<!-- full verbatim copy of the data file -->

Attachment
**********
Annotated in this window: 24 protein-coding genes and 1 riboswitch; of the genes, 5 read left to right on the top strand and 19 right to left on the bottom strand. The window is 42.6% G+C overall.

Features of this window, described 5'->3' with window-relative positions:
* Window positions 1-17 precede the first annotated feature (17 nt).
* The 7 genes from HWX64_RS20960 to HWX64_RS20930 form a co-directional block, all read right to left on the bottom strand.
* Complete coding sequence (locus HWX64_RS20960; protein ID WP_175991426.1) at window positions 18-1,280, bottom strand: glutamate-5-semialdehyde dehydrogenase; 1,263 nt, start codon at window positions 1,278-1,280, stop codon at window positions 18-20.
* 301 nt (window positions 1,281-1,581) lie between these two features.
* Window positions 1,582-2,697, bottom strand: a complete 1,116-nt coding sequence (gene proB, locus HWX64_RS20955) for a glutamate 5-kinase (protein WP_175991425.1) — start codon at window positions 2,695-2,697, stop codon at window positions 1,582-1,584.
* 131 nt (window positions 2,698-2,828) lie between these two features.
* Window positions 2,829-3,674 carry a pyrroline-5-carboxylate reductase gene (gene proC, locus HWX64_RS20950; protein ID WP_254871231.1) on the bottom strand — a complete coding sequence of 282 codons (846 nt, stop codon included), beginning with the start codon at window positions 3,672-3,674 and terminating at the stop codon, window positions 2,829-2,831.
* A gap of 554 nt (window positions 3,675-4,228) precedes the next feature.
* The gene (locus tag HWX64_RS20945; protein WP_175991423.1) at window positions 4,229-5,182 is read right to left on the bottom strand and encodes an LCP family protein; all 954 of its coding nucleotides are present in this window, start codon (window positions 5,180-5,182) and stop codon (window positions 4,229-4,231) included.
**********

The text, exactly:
Annotated in this window: 24 protein-coding genes and 1 riboswitch; of the genes, 5 read left to right on the top strand and 19 right to left on the bottom strand. The window is 42.6% G+C overall.

Features of this window, described 5'->3' with window-relative positions:
* Window positions 1-17 precede the first annotated feature (17 nt).
* The 7 genes from HWX64_RS20960 to HWX64_RS20930 form a co-directional block, all read right to left on the bottom strand.
* Complete coding sequence (locus HWX64_RS20960; protein ID WP_175991426.1) at window positions 18-1,280, bottom strand: glutamate-5-semialdehyde dehydrogenase; 1,263 nt, start codon at window positions 1,278-1,280, stop codon at window positions 18-20.
* 301 nt (window positions 1,281-1,581) lie between these two features.
* Window positions 1,582-2,697, bottom strand: a complete 1,116-nt coding sequence (gene proB, locus HWX64_RS20955) for a glutamate 5-kinase (protein WP_175991425.1) — start codon at window positions 2,695-2,697, stop codon at window positions 1,582-1,584.
* 131 nt (window positions 2,698-2,828) lie between these two features.
* Window positions 2,829-3,674 carry a pyrroline-5-carboxylate reductase gene (gene proC, locus HWX64_RS20950; protein ID WP_254871231.1) on the bottom strand — a complete coding sequence of 282 codons (846 nt, stop codon included), beginning with the start codon at window positions 3,672-3,674 and terminating at the stop codon, window positions 2,829-2,831.
* A gap of 554 nt (window positions 3,675-4,228) precedes the next feature.
* The gene (locus tag HWX64_RS20945; protein WP_175991423.1) at window positions 4,229-5,182 is read right to left on the bottom strand and encodes an LCP family protein; all 954 of its coding nucleotides are present in this window, start codon (window positions 5,180-5,182) and stop codon (window positions 4,229-4,231) included.